Friday, June 15, 2012

Facebook wants your mobile number

LONDON: In a bid to improve security on Facebook, the social networking website is asking each of its more than 900 million active users to provide it with their mobile phone numbers.

The move comes in the wake of much-publicised password hacks at other networking sites including LinkedIn and eHarmony, the Daily Mail reported.

Millions of Facebook users have already seen a link at the top of their desktop news feed requesting them to follow 'simple security tips'.

Those that click on the link are led to the site's security page where they are asked to pick a unique password and given a tutorial on how to spot an online scam.

They are then requested to provide their phone number for secure account recovery.

This, Facebook claims, works because when a user confirms their phone number it allows the site to automatically wipe their password in the event of their account being hacked.

The social network would then send a text message to the user informing that their password has been changed.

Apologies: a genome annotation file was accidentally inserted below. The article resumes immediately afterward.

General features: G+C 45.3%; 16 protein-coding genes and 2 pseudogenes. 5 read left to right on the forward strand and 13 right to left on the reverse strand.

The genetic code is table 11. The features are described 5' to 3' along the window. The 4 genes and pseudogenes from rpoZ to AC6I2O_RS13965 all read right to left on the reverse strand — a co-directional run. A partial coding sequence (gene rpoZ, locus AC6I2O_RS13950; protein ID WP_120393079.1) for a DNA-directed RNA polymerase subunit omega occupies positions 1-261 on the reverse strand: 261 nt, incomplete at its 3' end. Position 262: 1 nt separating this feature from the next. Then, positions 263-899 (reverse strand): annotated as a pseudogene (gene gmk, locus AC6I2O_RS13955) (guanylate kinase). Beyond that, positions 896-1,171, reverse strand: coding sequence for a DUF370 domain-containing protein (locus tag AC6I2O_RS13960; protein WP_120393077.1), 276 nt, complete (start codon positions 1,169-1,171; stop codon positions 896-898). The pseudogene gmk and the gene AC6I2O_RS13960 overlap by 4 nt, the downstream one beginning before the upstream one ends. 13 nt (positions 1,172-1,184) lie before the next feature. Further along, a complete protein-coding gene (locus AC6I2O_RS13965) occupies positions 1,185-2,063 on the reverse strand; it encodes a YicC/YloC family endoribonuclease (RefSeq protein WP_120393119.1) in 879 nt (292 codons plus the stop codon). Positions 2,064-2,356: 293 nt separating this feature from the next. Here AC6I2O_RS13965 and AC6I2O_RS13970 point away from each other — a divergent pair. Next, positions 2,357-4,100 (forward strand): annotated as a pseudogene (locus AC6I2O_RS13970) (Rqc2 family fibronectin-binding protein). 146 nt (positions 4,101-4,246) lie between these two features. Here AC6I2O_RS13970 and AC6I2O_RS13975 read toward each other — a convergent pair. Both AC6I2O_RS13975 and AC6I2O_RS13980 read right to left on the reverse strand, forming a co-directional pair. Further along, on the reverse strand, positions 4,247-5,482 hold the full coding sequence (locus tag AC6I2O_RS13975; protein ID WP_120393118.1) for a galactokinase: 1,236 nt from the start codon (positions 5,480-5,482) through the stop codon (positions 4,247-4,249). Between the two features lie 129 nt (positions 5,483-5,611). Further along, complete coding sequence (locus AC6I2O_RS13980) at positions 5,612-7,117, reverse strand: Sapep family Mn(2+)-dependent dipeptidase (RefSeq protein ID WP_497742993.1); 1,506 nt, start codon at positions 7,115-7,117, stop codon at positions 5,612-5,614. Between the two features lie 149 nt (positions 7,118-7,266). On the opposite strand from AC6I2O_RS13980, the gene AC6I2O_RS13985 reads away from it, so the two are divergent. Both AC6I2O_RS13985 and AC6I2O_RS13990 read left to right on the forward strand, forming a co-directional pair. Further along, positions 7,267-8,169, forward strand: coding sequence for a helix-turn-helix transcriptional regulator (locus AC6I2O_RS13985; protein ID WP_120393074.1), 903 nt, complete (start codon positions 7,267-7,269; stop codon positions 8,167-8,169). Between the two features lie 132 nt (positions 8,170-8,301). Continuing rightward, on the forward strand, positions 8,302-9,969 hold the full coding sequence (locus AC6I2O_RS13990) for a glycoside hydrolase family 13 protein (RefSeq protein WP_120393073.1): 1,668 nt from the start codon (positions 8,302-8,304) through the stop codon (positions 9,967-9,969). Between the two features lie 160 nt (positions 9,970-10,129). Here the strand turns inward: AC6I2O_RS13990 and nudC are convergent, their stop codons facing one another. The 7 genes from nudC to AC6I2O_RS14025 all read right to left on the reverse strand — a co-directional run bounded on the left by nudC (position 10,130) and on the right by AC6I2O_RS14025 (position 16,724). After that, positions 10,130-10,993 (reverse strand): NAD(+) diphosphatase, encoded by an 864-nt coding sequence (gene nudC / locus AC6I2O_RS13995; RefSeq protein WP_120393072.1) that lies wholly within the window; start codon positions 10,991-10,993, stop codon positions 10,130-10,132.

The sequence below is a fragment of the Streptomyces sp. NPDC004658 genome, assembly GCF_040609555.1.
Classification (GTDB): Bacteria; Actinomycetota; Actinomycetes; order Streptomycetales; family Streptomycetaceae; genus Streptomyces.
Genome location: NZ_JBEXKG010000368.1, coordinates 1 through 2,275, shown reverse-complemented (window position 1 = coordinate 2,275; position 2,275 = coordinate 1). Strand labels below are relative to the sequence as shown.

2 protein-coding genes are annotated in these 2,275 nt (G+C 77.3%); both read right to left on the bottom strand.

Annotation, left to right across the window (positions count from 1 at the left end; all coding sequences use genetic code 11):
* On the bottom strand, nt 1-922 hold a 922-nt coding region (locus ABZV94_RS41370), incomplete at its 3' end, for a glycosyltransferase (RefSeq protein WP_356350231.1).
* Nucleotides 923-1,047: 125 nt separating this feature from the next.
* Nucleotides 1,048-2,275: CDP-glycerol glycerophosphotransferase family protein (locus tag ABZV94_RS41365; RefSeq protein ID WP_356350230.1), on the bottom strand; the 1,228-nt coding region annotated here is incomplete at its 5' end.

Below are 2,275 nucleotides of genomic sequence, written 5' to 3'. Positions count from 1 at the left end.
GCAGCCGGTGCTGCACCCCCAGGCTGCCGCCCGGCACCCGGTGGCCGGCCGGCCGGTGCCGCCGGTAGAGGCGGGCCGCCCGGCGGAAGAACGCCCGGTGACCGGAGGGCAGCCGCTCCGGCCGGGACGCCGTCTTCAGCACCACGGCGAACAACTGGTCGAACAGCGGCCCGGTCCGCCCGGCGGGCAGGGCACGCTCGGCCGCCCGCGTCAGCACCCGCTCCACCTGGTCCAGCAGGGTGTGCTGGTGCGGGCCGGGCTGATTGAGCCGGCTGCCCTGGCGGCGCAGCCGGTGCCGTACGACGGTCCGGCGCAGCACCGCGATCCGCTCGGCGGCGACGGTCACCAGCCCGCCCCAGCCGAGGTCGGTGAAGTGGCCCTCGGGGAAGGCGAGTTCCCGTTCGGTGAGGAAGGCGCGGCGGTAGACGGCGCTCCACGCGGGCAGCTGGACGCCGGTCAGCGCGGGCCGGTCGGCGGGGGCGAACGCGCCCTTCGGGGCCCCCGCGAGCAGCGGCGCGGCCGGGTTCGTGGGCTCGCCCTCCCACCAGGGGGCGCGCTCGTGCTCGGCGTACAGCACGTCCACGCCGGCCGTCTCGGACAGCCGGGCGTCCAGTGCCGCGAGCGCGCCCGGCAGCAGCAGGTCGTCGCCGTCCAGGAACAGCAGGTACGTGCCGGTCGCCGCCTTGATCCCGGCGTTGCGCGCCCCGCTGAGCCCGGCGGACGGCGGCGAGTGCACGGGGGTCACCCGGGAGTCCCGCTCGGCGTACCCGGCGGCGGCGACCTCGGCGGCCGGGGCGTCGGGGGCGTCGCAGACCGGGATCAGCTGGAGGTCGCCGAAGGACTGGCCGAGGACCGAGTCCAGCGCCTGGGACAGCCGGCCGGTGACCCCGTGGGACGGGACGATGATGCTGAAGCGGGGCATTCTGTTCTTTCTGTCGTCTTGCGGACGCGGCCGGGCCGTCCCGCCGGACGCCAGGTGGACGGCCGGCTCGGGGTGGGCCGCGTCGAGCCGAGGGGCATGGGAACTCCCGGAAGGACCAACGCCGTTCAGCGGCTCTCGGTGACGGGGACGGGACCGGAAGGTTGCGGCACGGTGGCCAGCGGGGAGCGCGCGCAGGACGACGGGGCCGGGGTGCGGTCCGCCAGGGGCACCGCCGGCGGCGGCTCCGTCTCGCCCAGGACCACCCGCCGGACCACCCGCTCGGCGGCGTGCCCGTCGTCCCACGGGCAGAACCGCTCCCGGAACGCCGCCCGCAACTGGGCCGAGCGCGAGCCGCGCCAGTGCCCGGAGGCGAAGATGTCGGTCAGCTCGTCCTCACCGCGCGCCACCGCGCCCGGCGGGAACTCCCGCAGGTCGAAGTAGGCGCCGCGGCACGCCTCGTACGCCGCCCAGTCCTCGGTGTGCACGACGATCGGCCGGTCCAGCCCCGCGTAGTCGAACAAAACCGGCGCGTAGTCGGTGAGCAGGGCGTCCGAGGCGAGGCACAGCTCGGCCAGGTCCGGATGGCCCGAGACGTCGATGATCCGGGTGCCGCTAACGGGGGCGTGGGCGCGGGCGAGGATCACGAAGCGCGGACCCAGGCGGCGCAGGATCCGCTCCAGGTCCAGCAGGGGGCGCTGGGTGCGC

This, the site reasons, would be preferable to sending the user and email because many of these are ignored as assumed junk and get deleted.

Facebook today said the desktop security message, already seen by millions of users in the US, will be on all accounts in the next few days.

However, it claims that the security update has nothing to do with the recent LinkedIn hack.

The social network for professionals, LinkedIn admitted to being hacked, but did not reveal the exact figure, although 6.5 million of its 161 million users' passwords appeared online on a website.

The website added that the lists published online only contained passwords and not logins, but that in all probability any hacker would have them too.

And California-based eHarmony, one of the world's most popular online dating websites, also admitted earlier this month that the personal passwords of some of its customers were hacked and posted online.

The company, which has over 20 million registered users, confirmed that passwords had been compromised but did not reveal the exact number, although some technology experts have put the figure at 1.5 million.


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